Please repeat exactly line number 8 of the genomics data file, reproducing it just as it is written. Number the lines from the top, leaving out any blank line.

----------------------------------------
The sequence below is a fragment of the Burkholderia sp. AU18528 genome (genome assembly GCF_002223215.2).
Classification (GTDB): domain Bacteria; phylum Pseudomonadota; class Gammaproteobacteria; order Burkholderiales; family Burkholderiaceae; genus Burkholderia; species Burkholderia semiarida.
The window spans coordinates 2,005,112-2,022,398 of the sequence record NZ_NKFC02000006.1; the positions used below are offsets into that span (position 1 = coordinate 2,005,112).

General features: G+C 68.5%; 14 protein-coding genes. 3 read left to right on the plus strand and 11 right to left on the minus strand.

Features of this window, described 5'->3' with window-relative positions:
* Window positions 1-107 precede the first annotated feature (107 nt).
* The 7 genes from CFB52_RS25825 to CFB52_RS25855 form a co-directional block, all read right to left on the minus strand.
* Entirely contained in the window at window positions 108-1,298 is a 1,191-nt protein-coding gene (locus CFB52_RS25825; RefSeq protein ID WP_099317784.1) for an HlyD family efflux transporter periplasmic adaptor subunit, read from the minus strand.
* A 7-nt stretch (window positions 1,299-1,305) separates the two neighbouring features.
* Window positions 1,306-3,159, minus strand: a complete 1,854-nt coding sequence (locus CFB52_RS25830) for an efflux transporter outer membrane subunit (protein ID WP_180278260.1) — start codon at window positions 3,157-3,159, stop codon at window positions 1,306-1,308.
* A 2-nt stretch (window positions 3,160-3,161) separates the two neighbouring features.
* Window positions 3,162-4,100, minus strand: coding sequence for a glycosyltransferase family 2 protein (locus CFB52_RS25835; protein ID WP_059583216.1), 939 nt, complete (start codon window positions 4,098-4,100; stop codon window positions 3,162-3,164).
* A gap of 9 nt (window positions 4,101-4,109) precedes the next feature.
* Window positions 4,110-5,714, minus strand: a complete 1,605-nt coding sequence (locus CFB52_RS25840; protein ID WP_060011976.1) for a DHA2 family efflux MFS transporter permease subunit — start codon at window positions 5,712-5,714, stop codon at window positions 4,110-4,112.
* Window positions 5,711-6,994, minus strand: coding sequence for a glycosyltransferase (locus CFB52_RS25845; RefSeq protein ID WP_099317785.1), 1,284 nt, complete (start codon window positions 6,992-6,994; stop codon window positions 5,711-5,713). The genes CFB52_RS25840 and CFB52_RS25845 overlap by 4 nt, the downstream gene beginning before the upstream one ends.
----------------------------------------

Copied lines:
* Entirely contained in the window at window positions 108-1,298 is a 1,191-nt protein-coding gene (locus CFB52_RS25825; RefSeq protein ID WP_099317784.1) for an HlyD family efflux transporter periplasmic adaptor subunit, read from the minus strand.